Friday, November 21, 2014

Poems in French and English

1

veillant
avec café stylo
cahier ouvert

keeping watch
with coffee pen
open notebook

2

qui vive
à cette heure?
l'ascenseur--

who's up
at this hour?
the lift--

3

vent du nord
disparaissant
les feuilles

north wind
disappears
the leaves

Saturday, November 8, 2014

Three poems

(in rickety Italian
and in slightly less rickety English!)

1.

cantare un' inno
a questi tenebrosi
giorni d' autunno

a hymn of praise
for these dark
November days

2.

Bardo vecchio
chi osa rimare
alla gara di poesia!

Emboldened oldster
daring to rhyme
at the poetry slam!

3.

Arlington! O mio paese
tranquillo,
cortese!

Arlington: my favourite place!
Quiet, courteous in its grace.

Tuesday, November 4, 2014

Eastie

I praise you, East Boston, and I damn you:
Urban purgatory, trash-mouthed progenitrix
Of my bravest poems, adolescent home,
Stomping ground of mobsters, good cooks, athletes,
Ethnic mélange of triple-deckers, Eastie,
Loud and difficult, next door to the airport,
Under the wings of Logan's jumbo jets.

I remember the Salesian Boys Club
Where priests and brothers and other staff would urge
Uncompetitive me to tentative exertions
On the basketball court.
Jim worked there: age twenty,
Avid for '60s music and Walt Whitman,
Literate, progressive, knowledgeable,
Encouraging my more creative side.
I remember Mass in the chapel with Father Sid,
Who was Italian, belying that first name,
And Brother Pat (Irish) who would play guitar
And sing the Beatles song about Mother Mary
Speaking words of wisdom.

I curse you, Eastie streets, for being populated
With a small number of bullies who'd pounce
On bookish me. I remember epithets
That rhymed with "maggot," and I remember
The gentler mockery of "brainiac, brainiac!"

I spent twelve years on Morris Street
Between Sacred Heart Church and the James Otis School:
My bedroom was a purple-carpeted cube
Large enough (barely!) for a twin bed, a radio,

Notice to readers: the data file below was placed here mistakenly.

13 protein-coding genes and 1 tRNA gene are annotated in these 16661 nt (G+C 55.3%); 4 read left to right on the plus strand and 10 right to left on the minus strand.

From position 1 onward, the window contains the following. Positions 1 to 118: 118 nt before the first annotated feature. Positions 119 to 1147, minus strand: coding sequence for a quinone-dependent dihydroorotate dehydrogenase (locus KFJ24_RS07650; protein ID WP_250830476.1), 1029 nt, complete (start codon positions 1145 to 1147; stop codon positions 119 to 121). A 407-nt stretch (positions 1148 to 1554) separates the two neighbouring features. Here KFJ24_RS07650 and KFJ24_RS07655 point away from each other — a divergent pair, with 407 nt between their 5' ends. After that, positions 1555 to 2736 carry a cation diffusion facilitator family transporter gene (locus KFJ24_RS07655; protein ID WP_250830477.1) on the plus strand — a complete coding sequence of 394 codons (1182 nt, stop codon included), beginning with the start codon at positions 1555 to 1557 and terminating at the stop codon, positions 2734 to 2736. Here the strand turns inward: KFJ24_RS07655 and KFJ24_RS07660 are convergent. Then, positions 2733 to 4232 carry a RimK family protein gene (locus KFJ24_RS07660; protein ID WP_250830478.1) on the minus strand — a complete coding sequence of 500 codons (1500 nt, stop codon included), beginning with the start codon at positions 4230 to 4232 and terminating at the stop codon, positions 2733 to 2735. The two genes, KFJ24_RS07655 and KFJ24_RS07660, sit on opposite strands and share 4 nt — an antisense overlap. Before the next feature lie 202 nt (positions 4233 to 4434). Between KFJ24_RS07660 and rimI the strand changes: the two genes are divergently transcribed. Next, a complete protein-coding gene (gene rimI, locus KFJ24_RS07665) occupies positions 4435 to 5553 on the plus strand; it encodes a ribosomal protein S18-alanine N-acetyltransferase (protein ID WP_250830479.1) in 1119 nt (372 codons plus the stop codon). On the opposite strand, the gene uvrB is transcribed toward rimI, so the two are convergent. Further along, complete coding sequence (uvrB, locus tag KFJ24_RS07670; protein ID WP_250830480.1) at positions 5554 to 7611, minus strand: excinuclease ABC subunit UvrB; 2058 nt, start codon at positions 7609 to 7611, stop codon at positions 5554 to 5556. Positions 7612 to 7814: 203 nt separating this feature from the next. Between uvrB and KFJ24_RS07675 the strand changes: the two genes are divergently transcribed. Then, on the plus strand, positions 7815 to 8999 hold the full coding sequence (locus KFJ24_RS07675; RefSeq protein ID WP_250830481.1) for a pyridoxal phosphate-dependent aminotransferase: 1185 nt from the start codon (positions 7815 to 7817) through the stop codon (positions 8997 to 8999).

A twelve-inch black-and-white TV, and not
Much more.  All the remaining space I filled
With novels and with books of poetry.
It was in this room that I memorized
Do Not Go Gentle Into That Good Night
And other poems by the great ones
Who made me want to write and write:
Dylan Thomas, Emily Dickinson,
Seamus Heaney, Edward Estlin Cummings.
I crafted rhyming bombast. I made
Strange surrealist flowers
Spring up from cracks in the sidewalk.

Somehow I survived,
Survived ungainly efforts at small-fry baseball
And glorious ineptitude at touch football
With a coach who thought he was Knute Rockne,
Survived the bullying, the name-calling,
The self-inflicted damage, the drinking binge
On the first day of my fifteenth June
That almost put my lights out once and for all,
Survived the loneliness, the doubt, the foolishness,
The deflated and inflated senses of self-worth,
Survived it all by spending endless hours
Listening to Morrissey and the Smiths.

I cannot glorify you, Eastie.  I'd like to wring your neck
Or whack you over the head until I feel
Some measure of guilt over not forgiving the sins
Of what was and is, for better or worse, my neighborhood.


[2011, rev. 2014]

Saturday, November 1, 2014

Celebration

Blushing tumbler
through amber ages
     stages of the wind's velocity
chapped veins brittle in the year's dusk
     fingers curled        air to grasp
as brisk night balks the staunch tree's force


An ode to your soft leaving
is a modest celebration
     we start to speak a darkening dialect
     plucked from a tenebrous lexicon
sinister swirls of weather breathe our chill
our quest for solemn ecstasies

Ripe in its death the newborn ghost of time
begins to winnow our prolific chaff


[1991]

Hotter than Hades

Is Hades hot? A bad surmise!
The flames are there to tantalize.
The icy soul that fain would melt
Seems close to warmth that is not felt.



[1996?]

A Vulgar Poet

He stuck a knife in the life of wit
And was embarrassed not a bit.
His work is art's true antonym:
I cannot hymn the likes of him.

Il Miglior Fabbro

You ply the English word with prudent hands,
unfailing love, keen wit; you've studied well
the noiseless patient spider, how she spins

innate examples of geometry--
a rhetoric of gossamer and silence
that stays composed in the brunt of battering gusts.

The stentor is the desperate counterfeit:
but your lines walk in steadiness and poise;
your poems speak; they do not rant or blare.

There is a place for gladness, for a soul
whose wisdom, humour, charity, and grace
all quietly excel the commonplace.

Imperishable joy! Yes, art's the thing--
and we are lucky to be listening.


[1996]

Plaint

Lovely woman born in June,
Splendid as the summer noon,
Pray for me who thirst for grace
As I seek your absent face
Darker, brighter than the moon,
Disappeared without a trace.
(Twice twelve winters now have passed
Since I saw my lady last.)

Lovely woman born in June,
I shall find your hiding-place
(Chasing you through memories
Till I glimpse your tender eyes)
If it take five dozen years,